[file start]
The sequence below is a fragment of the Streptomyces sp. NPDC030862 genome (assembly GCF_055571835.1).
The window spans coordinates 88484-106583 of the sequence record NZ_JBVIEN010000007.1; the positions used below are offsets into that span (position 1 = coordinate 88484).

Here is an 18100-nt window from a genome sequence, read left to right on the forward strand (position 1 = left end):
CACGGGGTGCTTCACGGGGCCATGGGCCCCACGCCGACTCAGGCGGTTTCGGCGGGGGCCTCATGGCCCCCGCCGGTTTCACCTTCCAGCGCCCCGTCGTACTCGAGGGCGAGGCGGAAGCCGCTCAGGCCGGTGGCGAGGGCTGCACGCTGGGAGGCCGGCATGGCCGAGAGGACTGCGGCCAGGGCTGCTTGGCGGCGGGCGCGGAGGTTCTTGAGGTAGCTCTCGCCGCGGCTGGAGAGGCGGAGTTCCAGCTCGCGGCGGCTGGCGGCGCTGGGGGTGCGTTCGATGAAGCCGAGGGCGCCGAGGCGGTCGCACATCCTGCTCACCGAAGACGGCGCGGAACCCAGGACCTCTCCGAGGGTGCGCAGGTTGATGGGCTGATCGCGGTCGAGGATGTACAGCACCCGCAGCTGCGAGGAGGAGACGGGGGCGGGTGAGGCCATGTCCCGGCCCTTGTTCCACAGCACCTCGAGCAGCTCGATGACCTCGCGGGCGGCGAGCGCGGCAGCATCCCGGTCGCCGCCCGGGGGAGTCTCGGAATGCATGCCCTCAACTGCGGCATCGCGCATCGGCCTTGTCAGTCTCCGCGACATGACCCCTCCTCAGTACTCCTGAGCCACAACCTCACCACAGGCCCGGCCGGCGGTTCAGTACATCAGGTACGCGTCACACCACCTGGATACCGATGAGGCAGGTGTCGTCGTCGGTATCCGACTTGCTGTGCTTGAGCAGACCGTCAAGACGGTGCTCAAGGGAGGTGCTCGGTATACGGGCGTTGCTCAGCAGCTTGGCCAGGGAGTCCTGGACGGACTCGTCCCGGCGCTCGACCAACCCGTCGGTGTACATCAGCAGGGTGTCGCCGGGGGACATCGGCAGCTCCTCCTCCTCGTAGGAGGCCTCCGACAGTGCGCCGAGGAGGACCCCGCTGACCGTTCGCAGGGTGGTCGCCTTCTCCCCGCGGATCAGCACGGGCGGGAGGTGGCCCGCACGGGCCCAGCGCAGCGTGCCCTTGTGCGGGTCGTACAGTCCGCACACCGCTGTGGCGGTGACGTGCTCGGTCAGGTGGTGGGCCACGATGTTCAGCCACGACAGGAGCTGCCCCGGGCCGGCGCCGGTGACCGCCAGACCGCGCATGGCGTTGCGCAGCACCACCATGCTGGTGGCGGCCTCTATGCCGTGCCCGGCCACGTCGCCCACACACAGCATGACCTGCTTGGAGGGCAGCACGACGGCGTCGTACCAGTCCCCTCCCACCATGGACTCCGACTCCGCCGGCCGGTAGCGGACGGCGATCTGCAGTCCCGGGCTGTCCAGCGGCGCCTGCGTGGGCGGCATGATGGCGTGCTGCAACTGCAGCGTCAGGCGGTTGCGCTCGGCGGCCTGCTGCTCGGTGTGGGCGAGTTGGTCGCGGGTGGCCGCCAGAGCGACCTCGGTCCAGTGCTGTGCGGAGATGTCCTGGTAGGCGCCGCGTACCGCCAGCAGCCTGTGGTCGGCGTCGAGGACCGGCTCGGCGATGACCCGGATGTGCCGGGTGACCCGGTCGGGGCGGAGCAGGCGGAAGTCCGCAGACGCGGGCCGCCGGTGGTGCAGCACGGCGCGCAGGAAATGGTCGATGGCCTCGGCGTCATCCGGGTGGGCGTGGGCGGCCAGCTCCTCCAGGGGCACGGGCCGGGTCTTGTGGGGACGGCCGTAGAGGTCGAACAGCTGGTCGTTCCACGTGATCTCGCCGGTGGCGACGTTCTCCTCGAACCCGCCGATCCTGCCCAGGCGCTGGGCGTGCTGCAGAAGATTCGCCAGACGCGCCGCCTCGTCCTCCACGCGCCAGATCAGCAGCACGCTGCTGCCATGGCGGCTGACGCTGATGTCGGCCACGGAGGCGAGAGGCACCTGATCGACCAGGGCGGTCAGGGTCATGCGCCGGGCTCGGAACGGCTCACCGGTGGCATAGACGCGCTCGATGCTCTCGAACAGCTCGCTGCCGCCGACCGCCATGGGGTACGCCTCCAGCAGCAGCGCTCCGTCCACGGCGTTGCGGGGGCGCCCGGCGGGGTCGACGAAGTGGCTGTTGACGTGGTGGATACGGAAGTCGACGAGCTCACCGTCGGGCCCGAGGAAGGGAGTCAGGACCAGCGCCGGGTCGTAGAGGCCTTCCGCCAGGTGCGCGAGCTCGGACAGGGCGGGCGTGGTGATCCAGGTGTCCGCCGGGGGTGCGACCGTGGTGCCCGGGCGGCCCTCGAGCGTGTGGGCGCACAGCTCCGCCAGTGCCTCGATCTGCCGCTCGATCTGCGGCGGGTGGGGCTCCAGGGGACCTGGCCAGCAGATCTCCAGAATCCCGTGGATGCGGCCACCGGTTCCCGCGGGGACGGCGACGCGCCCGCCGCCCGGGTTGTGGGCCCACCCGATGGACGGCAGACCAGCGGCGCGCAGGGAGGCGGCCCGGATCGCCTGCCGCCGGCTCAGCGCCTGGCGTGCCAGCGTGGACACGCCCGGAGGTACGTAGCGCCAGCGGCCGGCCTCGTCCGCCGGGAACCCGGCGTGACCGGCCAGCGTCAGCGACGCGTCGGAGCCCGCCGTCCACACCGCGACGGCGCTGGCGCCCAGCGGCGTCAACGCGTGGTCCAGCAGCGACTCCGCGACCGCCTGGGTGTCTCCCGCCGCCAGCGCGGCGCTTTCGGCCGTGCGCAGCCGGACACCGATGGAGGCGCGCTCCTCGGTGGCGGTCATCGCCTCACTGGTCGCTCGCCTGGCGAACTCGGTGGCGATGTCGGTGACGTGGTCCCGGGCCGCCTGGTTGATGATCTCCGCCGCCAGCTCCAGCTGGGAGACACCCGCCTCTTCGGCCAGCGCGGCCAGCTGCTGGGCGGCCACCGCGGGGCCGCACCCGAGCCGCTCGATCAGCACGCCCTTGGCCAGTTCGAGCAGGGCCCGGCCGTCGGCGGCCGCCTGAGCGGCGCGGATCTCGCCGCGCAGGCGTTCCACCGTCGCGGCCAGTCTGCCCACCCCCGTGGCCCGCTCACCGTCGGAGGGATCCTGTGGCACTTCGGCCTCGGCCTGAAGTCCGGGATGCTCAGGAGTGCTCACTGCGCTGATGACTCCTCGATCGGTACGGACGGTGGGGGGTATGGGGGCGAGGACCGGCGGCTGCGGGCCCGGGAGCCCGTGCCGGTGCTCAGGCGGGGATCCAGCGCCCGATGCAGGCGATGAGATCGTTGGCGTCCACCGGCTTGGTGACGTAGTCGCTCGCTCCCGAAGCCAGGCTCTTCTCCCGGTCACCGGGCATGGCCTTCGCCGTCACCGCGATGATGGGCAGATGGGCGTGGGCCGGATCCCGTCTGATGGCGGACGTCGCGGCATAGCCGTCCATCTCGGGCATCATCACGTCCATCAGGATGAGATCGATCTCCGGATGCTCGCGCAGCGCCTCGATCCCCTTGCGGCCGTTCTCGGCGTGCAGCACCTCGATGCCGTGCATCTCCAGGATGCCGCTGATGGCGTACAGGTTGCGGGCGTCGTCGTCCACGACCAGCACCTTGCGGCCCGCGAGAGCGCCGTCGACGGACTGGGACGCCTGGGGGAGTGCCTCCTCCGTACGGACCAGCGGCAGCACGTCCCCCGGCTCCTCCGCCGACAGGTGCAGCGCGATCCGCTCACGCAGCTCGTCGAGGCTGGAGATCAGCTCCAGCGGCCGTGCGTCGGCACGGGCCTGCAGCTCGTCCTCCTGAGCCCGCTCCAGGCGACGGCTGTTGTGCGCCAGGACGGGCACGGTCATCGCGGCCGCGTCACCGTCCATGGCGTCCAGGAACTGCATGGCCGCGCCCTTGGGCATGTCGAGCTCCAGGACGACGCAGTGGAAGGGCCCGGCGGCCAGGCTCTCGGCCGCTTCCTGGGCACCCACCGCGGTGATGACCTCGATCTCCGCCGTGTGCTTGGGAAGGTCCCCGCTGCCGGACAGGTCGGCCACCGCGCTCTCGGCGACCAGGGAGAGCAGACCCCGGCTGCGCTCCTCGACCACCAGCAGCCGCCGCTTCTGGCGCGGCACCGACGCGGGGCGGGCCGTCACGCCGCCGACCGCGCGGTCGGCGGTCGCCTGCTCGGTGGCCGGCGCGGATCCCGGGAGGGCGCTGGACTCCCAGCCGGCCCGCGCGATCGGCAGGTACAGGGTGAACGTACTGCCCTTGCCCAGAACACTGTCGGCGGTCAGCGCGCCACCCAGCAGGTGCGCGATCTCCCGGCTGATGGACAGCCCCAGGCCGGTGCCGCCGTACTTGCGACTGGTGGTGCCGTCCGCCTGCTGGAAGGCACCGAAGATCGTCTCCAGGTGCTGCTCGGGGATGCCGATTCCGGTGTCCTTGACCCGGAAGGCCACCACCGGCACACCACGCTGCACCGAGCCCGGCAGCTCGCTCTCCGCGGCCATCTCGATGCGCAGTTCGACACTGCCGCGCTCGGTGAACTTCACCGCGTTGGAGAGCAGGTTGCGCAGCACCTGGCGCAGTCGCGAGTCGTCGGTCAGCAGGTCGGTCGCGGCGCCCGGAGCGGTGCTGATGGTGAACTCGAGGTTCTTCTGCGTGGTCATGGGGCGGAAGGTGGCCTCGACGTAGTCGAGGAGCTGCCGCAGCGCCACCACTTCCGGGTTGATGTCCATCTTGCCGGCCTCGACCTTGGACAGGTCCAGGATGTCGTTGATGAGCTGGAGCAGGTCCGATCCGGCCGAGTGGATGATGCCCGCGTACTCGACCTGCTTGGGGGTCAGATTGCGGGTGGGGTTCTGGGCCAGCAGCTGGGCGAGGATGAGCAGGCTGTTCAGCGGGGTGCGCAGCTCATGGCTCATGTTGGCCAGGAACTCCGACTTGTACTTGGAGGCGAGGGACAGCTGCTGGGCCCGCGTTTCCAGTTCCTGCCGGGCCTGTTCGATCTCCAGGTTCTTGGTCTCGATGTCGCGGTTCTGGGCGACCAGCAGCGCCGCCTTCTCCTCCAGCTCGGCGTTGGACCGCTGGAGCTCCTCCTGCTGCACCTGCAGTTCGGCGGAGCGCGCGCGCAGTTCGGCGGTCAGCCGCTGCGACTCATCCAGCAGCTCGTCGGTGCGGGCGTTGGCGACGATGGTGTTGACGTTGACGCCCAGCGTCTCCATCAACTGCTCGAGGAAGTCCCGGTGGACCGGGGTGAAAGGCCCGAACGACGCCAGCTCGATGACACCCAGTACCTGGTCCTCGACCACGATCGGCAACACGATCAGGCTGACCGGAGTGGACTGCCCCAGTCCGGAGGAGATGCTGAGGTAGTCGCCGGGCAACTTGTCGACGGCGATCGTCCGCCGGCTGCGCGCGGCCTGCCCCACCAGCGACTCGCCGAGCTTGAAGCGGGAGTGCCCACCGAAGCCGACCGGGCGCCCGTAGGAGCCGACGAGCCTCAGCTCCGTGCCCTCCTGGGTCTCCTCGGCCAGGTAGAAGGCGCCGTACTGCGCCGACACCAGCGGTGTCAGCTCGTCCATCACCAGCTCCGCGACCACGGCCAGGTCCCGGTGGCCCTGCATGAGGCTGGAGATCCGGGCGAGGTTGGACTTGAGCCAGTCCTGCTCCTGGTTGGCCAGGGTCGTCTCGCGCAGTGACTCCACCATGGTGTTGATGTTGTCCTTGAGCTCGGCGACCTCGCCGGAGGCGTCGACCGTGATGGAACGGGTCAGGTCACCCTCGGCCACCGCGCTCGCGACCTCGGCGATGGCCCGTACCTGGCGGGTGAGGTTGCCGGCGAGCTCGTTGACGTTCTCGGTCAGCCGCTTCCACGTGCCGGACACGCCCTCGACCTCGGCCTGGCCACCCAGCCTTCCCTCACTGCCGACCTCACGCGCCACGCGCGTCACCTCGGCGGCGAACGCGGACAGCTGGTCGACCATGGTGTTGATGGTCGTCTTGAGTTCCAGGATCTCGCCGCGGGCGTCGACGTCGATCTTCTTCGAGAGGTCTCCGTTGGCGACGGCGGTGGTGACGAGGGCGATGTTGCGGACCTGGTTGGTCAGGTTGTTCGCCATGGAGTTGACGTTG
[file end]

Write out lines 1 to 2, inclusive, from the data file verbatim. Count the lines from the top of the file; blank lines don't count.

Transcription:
The sequence below is a fragment of the Streptomyces sp. NPDC030862 genome (assembly GCF_055571835.1).
The window spans coordinates 88484-106583 of the sequence record NZ_JBVIEN010000007.1; the positions used below are offsets into that span (position 1 = coordinate 88484).